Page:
12.35 pm. More radical in its implications than we might have thought? Lawrence Solum:

There is an alternative gestalt concerning the New Deal Settlement. For many years, some legal scholars had advanced an alternative reading of the key cases uphold New Deal legislation. On this alternative reading, the New Deal decisions were seen as representing the high water mark of federal power. Although the New Deal represented a massive expansion of the role of the federal government, it actually left a huge amount of legislative power to the states. On the alternative gestalt, the power of the federal government is limited to the enumerated powers in Section Eight of Article One, plus the New Deal additions. These are huge, but not plenary and unlimited.

Today, it became clear that four of the Supreme Court's nine justices reject the academic consensus… And because Justice Roberts believes that the mandate is not a valid exercise of the commerce clause (but is valid if interpreted as a tax), he has left open the possibility that there is a fifth justice who endorses the alternative gestalt.

12.30 pm. An instant classic:

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12.26 pm. A round-up of reader reax from the in-tray. A lawyer writes:

Actually, broccoli doesn't win. As I’m sure other readers are pointing out, Justice Roberts’ opinion argues that if the Commerce Clause meant what the government argued it did, then “Congress could…[order] everyone to buy vegetables…That is not the country the Framers of our Constitution envisioned.” (See page 23 of the opinion.) Sorry, broccoli.

Another lawyer:

It is remarkable that, at the end of the day, the 5-4 vote upholding the ACA turned on a simple, well established rule of statutory construction, the “constitutional avoidance” doctrine. When a court is faced with a statute that is fairly susceptible of more than one meaning, and one interpretation renders the law unconstitutional while the other interpretation affirms its constitutionality, a judge is required to adopt the later interpretation. That’s what Chief Justice Roberts did. He said that the individual mandate could be read as a tax, even though that was not the most obvious interpretation. Thus, because Congress has the authority to impose a tax, the invalidity of the mandate under the Commerce Clause was not determinative.

Another:

What I think a lot of people are missing in this case is its connection to that foundational Supreme Court case, Marbury v. Madison (to which the Chief Justice cites several times). Marbury is an interesting study; essentially it was a political battle between Jefferson and the Federalists. John Marshall, presiding Chief Justice, most definitely held with the latter. In deciding the case, Marshall pulled an impressive feat of judicial jujitsu; he found for Jefferson's side, but announced the principal of Judicial Review, something with which Jefferson would have disagreed. But Jefferson could hardly caterwaul about a case he had 'won.' Jefferson won in the short term, Marshall, arguably, in the long term. Thence to Roberts' opinion.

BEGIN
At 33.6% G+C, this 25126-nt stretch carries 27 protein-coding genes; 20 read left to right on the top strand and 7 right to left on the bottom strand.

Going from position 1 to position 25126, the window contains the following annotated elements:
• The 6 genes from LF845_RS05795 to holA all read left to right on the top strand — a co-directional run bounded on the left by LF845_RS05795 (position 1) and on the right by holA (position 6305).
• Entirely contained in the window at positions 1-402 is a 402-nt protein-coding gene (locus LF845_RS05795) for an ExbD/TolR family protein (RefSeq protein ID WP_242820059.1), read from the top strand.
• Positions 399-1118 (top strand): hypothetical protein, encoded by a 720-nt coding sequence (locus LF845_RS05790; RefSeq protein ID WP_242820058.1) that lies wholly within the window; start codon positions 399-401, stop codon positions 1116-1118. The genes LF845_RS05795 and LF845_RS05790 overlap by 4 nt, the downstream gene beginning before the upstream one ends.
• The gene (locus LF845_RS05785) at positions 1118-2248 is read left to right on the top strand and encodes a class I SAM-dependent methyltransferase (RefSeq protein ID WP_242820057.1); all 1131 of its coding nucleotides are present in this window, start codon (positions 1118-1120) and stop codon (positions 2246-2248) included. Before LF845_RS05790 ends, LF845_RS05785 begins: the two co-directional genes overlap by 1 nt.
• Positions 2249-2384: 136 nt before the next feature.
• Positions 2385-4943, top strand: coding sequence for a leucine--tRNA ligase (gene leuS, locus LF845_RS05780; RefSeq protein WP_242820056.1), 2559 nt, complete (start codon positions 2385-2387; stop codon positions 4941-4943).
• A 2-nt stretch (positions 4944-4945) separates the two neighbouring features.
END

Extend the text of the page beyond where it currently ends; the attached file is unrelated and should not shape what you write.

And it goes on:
He did uphold the mandate as a tax, but specifically said it was beyond the Commerce Clause power. Much of the opinion is dedicated to explicating why this is so (and adopting the anti-ACA arguments for such). I think Roberts has taken a lesson from his famed predecessor. By upholding the mandate as a tax, but deciding the Commerce Clause issue against what would seem to be the weight of precedent, he may be hoping to hand conservatives the long-term win.

If Wickard v. Fillburn (generally seen as the broadest Commerce Clause case) is one day overturned, as seems likely, much of the language will be taken from the Chief Justice's opinion.

Another:

A prediction: public opinion will swing toward a favorable view of Obamacare because of today's ruling. Remember, most Americans have no idea what this does; they've just been told it's either a terrible, awful, horrible scheme to allow the government to form death panels to kill them or it's a terrible, awful, horrible illegal power grab by that socialist/Communist/Kenyan anti-colonalist in the White House. Well, the second part turns out to be false. And it's hard to build a suitable conspiracy theory to explain away today's ruling when John Roberts is the decider on this.

Another:

You wrote: " We may see attempted nullification of the law by Tea Party types refusing to get insurance in order to destabilize the system." Tea Party types already have health insurance. They are overwhelmingly white and middle class, and the retiree set amongst them already has government healthcare. I cannot see the system being destablized by the abstention of the five or so Tea Partiers who aren't already covered.

12.24 pm. The sigh of Chait:

Roberts peered into the abyss of a world in which he and his colleagues are little more than Senators with lifetime appointments, and he recoiled. The long-term war over the shape of the state goes on, but the crisis of legitimacy has been averted. I have rarely felt so relieved.

12.22 pm. Yglesias Award nominee – Jeff Toobin live on CNN: